This takes place in areas where water is present in abundance. This type of succession usually takes places in ponds, streams, swamps etc. Plants found in such areas require large amount of water and are called hydrophytes. Animal communities would include the fishes, the water beetles, and the fresh water concentrates.
As succession continues in such areas gradually the environment becomes drier. Over long periods of time, the succession in these areas produces a swampy region. Succession without interruption in the swamp, in course of time, produces a terrestrial community. The various stages are:
(i) Phytoplankton Stage
This constitutes the pioneer community. Some blue-green algae, diatoms and bacteria etc. are the first organisms to colonise the primitive medium of the pond.
(ii) Rooted Submerged Stage
As a result of death and decomposition of phytoplankton and their mixing with the slit, brought from the surrounding land by rain waters and by wave action of pond water, there develops a soft mud at the bottom of the pond.
This new habitat, which tends to be a bit light penetration may occur easily, becomes suitable for the growth of rooted hydrophytes. After their death and decay, the water level decreases and this new habitat’ replace these plants giving way to another type of plants.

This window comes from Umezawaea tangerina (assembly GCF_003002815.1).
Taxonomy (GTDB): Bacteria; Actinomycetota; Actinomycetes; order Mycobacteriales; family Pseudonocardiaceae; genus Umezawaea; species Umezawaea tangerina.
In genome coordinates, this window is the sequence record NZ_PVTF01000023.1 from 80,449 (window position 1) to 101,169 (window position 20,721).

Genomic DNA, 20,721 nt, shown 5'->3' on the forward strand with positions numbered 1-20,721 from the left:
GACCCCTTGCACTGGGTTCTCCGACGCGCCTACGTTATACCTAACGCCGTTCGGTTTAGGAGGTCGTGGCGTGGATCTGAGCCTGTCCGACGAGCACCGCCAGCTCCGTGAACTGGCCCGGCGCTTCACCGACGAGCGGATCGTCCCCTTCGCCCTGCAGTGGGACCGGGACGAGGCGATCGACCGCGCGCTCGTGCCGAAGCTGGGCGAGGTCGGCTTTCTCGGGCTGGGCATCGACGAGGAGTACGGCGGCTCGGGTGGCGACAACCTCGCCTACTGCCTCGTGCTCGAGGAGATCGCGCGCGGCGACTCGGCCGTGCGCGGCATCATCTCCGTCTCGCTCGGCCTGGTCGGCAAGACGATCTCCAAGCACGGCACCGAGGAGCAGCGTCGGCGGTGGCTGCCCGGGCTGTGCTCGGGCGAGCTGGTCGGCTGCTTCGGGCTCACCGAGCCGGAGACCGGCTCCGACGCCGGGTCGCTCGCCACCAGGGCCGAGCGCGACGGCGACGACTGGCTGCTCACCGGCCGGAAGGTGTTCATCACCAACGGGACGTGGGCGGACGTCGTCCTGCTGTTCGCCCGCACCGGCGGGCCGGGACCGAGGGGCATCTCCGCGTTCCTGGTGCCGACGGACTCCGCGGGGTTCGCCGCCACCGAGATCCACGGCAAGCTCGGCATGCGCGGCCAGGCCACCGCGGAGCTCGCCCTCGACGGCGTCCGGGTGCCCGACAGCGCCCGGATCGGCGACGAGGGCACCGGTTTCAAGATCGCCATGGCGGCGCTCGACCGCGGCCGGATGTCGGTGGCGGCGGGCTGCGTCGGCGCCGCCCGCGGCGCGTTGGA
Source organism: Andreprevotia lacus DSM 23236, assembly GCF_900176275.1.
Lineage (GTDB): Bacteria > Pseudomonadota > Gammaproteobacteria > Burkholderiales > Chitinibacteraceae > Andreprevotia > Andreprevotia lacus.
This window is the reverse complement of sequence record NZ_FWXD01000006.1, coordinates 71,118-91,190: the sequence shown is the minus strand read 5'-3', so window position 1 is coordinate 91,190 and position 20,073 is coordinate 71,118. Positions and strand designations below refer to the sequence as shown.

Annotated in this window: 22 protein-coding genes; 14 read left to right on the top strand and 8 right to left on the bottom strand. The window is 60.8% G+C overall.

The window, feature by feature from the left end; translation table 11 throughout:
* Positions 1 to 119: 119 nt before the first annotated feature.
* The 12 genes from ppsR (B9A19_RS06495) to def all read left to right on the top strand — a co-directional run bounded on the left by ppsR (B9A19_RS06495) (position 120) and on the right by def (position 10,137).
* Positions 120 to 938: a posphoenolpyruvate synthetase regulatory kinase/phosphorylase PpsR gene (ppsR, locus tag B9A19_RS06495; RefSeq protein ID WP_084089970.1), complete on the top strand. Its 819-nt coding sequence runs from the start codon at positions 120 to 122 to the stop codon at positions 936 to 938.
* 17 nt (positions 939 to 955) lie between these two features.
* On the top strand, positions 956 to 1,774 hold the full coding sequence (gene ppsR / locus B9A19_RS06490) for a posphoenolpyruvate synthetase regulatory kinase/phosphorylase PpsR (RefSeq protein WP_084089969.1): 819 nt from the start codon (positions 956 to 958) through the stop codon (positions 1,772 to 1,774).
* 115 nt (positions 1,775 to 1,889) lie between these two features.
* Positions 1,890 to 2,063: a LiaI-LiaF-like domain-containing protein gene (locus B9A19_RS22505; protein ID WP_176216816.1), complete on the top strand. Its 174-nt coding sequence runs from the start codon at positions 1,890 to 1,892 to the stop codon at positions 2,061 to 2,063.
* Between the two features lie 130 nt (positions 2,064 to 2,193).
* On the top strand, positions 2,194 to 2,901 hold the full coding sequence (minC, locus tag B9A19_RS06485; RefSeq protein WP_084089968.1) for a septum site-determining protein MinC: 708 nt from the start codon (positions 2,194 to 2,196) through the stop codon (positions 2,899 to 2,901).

(iii) Rooted Floated Stages
They all are rooted hydrophytes with their large leaves floating on the water surface.1 water level by now become very much decreased. The decomposing organic matter is for
(iv) Reed Swamp Stage
This stage is also known as the amphibious stage. The plants have well developed rhizomes and form very dense vegetation. The water level is by now very much reduced and finally become unsuitable for these plants.
(v) Sedge-meadow stage
The mesic conditions approach the area and marshy vegetation disappears gradually.
(vi) Woodland Stage
By the time of disappearance of marshy vegetation, the soil becomes drier for most time the year. Terrestrial plants now invade this area.
(vii) Forest Stage
This is a climax community. Several trees rapidly invade the woodland community.